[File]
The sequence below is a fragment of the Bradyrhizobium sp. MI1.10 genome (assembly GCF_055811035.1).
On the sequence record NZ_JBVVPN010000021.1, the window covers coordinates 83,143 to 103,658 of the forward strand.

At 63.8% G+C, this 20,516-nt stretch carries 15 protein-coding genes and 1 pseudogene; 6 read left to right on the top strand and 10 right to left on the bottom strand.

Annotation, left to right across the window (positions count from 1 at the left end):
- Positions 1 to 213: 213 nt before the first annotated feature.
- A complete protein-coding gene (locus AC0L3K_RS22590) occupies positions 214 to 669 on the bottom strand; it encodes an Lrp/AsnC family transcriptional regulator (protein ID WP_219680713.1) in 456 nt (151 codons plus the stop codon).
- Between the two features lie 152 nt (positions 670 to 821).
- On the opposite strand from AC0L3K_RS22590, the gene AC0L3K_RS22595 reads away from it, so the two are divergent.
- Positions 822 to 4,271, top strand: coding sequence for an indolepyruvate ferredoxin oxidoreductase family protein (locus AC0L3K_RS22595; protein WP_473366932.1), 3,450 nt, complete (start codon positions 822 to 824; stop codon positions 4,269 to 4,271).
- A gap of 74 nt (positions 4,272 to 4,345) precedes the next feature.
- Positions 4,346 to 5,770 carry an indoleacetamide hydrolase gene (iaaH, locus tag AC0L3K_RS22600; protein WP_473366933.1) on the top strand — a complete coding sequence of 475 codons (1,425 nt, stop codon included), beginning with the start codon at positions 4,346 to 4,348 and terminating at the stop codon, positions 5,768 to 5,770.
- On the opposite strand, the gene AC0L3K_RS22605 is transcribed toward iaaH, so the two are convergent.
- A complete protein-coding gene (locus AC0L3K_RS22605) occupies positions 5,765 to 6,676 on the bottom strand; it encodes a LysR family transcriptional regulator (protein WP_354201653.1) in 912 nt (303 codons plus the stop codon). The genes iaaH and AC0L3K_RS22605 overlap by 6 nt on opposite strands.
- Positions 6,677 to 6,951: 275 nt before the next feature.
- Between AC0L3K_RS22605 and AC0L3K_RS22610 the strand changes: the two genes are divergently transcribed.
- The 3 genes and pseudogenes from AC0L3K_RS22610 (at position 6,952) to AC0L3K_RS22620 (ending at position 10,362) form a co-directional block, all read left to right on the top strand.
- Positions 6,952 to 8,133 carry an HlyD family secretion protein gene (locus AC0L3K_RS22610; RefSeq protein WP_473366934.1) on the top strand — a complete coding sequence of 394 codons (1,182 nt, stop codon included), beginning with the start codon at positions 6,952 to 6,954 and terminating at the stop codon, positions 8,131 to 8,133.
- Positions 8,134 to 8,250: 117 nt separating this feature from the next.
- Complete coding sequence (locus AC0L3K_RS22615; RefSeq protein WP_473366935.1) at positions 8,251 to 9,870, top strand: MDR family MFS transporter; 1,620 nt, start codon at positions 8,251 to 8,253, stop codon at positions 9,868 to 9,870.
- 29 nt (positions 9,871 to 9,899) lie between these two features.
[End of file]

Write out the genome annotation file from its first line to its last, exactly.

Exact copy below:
The sequence below is a fragment of the Bradyrhizobium sp. MI1.10 genome (assembly GCF_055811035.1).
On the sequence record NZ_JBVVPN010000021.1, the window covers coordinates 83,143 to 103,658 of the forward strand.

At 63.8% G+C, this 20,516-nt stretch carries 15 protein-coding genes and 1 pseudogene; 6 read left to right on the top strand and 10 right to left on the bottom strand.

Annotation, left to right across the window (positions count from 1 at the left end):
- Positions 1 to 213: 213 nt before the first annotated feature.
- A complete protein-coding gene (locus AC0L3K_RS22590) occupies positions 214 to 669 on the bottom strand; it encodes an Lrp/AsnC family transcriptional regulator (protein ID WP_219680713.1) in 456 nt (151 codons plus the stop codon).
- Between the two features lie 152 nt (positions 670 to 821).
- On the opposite strand from AC0L3K_RS22590, the gene AC0L3K_RS22595 reads away from it, so the two are divergent.
- Positions 822 to 4,271, top strand: coding sequence for an indolepyruvate ferredoxin oxidoreductase family protein (locus AC0L3K_RS22595; protein WP_473366932.1), 3,450 nt, complete (start codon positions 822 to 824; stop codon positions 4,269 to 4,271).
- A gap of 74 nt (positions 4,272 to 4,345) precedes the next feature.
- Positions 4,346 to 5,770 carry an indoleacetamide hydrolase gene (iaaH, locus tag AC0L3K_RS22600; protein WP_473366933.1) on the top strand — a complete coding sequence of 475 codons (1,425 nt, stop codon included), beginning with the start codon at positions 4,346 to 4,348 and terminating at the stop codon, positions 5,768 to 5,770.
- On the opposite strand, the gene AC0L3K_RS22605 is transcribed toward iaaH, so the two are convergent.
- A complete protein-coding gene (locus AC0L3K_RS22605) occupies positions 5,765 to 6,676 on the bottom strand; it encodes a LysR family transcriptional regulator (protein WP_354201653.1) in 912 nt (303 codons plus the stop codon). The genes iaaH and AC0L3K_RS22605 overlap by 6 nt on opposite strands.
- Positions 6,677 to 6,951: 275 nt before the next feature.
- Between AC0L3K_RS22605 and AC0L3K_RS22610 the strand changes: the two genes are divergently transcribed.
- The 3 genes and pseudogenes from AC0L3K_RS22610 (at position 6,952) to AC0L3K_RS22620 (ending at position 10,362) form a co-directional block, all read left to right on the top strand.
- Positions 6,952 to 8,133 carry an HlyD family secretion protein gene (locus AC0L3K_RS22610; RefSeq protein WP_473366934.1) on the top strand — a complete coding sequence of 394 codons (1,182 nt, stop codon included), beginning with the start codon at positions 6,952 to 6,954 and terminating at the stop codon, positions 8,131 to 8,133.
- Positions 8,134 to 8,250: 117 nt separating this feature from the next.
- Complete coding sequence (locus AC0L3K_RS22615; RefSeq protein WP_473366935.1) at positions 8,251 to 9,870, top strand: MDR family MFS transporter; 1,620 nt, start codon at positions 8,251 to 8,253, stop codon at positions 9,868 to 9,870.
- 29 nt (positions 9,871 to 9,899) lie between these two features.